Back in 2012, the New York Times published an article called ‘How Yoga Can Wreck Your Body’. For those who can’t read it because it’s behind a paywall (do not pay for this!), it covers an interview with Glen Black, a yoga teacher to the stars in Manhattan.
In the article, Black suggests that most people should give up yoga, claiming they ‘injure themselves in droves because many have underlying physical weakness or problems’.
Controversially, the article claims that ‘yoga is for people in good physical condition’ and that it ‘shouldn’t be used for a general class’.
Now, as a long-time yogi, I might be a bit biased, but what utter bulls**t.
Let’s look at some of the hard facts around this. According to a study in the Journal of Bodywork and Movement Therapies, 74% of yoga participants reported that existing pain was improved by whilst just 10% of people said it had caused new pain, and 21% said it exacerbates existing injuries.
Of course, any new pains and worsening of existing pains shouldn’t be taken lightly, but 10% is far from ‘most people’ as the NYT article claims.
I’m not the only one who believes the NYT article is in the minority. In fact, there has been an outpouring of support for the article from across the yogi-sphere. Here are some of the responses.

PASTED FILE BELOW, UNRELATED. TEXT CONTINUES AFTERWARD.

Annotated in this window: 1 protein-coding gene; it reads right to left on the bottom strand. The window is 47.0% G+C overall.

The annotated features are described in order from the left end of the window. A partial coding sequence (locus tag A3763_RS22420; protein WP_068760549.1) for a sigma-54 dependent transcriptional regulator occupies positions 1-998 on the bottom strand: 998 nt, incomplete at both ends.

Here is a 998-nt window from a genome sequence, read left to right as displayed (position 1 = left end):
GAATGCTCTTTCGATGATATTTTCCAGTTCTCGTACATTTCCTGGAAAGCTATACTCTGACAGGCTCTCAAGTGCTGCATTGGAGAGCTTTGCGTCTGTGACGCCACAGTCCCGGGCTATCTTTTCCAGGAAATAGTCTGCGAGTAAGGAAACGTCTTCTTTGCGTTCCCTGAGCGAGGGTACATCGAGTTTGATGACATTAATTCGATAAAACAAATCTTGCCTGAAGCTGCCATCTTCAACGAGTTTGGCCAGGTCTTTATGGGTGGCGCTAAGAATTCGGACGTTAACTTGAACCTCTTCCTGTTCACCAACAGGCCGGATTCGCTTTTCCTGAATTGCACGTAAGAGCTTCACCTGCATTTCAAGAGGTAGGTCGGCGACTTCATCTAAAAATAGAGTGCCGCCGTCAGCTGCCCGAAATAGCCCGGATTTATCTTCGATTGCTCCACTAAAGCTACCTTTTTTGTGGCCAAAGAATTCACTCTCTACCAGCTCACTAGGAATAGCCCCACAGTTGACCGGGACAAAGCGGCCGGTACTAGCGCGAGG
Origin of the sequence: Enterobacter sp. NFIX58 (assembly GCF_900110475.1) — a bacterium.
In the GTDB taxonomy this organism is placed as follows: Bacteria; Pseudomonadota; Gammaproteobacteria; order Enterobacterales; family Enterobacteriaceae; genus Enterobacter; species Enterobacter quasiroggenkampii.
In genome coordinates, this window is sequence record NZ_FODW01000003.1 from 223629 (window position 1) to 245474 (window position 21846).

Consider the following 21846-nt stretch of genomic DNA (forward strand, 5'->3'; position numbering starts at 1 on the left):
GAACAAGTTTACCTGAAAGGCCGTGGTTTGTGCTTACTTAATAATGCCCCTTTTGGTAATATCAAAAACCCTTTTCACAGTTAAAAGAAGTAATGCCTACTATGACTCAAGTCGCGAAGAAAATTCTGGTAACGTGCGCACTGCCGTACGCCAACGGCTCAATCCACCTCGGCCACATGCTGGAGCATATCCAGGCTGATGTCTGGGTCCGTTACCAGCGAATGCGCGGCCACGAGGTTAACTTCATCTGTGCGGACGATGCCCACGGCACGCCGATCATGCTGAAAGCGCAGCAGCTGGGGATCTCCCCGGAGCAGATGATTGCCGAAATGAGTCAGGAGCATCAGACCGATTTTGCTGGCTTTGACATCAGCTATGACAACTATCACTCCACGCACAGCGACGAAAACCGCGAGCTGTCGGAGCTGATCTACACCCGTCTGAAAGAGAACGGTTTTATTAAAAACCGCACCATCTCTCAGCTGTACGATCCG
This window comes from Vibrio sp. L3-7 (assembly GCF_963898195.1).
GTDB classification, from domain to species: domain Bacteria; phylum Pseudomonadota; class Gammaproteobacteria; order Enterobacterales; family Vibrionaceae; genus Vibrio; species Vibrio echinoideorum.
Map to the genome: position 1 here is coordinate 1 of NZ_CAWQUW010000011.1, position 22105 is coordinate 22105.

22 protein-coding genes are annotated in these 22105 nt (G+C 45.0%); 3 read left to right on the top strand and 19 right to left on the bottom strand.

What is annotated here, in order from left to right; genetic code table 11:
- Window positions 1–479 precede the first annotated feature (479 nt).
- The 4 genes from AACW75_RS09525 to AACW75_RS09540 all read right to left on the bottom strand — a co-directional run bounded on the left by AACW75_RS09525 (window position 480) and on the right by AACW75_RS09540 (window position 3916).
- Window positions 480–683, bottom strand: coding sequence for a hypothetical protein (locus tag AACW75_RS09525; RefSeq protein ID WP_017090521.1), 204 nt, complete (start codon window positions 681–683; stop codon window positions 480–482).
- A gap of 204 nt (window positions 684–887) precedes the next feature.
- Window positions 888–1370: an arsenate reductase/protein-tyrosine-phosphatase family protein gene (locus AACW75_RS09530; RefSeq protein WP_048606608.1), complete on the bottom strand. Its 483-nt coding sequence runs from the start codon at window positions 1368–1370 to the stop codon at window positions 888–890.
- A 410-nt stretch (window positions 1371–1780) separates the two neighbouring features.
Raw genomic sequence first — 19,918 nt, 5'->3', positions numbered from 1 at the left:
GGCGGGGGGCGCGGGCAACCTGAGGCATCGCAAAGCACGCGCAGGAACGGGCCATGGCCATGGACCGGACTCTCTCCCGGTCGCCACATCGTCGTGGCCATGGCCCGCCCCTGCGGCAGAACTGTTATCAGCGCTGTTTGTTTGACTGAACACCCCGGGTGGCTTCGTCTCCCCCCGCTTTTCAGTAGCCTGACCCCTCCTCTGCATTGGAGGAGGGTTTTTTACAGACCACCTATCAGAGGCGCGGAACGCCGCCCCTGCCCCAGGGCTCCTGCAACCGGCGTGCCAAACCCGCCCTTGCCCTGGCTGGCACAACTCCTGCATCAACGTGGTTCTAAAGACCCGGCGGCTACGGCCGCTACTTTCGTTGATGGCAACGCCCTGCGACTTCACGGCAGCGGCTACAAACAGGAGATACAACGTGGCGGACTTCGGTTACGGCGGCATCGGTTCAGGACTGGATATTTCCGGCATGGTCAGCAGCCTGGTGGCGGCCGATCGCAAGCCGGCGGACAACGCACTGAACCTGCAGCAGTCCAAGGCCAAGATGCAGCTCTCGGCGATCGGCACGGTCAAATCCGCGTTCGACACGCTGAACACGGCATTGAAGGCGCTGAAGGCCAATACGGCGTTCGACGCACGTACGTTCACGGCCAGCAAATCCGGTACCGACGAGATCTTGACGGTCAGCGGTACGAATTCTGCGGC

- The Guardian went on to publish some success stories of people who have had their lives changed by yoga, such as Susan Davies who said that “I’m shocked. Yoga transformed my life and I love going to practise – it’s made me healthier and much calmer and my body feels more alive,” – read article.
- The Conversation took a fair, balanced approach but concluded that “the effects of exercise on musculoskeletal pain confirms that no one type of exercise or activity appears to reduce risks more than another.” – read article.
- The Awl published a post called ‘Six Reasons To Ignore The ‘New York Times’ Yoga Article’ in which it pointed out all of the scientific flaws in the reasoning of the article – read article.
- And Philadelphia Magazine published an article called ‘The New York Times Magazine Doesn’t Like Yoga’ in which it asked readers to share their own experiences of yoga, and of course, they were overwhelmingly positive – read article.
So, it appears that the New York Times is in the wrong, or was this just click-bait looking for a reaction? In which case, they got what they wanted.